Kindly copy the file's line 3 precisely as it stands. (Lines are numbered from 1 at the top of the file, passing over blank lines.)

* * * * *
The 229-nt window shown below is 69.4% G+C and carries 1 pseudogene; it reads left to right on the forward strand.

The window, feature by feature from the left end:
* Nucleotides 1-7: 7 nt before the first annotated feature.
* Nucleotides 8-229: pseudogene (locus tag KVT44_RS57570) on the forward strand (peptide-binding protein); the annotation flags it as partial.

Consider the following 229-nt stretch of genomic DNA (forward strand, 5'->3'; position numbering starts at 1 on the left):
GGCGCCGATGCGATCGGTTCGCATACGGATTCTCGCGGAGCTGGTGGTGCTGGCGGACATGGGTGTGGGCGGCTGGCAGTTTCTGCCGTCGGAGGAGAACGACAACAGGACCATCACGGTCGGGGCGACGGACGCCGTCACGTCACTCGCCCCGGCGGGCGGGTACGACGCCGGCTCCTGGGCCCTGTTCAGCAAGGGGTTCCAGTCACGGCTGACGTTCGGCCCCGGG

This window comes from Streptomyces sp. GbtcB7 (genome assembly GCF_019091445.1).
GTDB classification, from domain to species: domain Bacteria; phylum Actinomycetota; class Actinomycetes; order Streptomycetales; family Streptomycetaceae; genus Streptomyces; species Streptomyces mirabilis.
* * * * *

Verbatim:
* Nucleotides 1-7: 7 nt before the first annotated feature.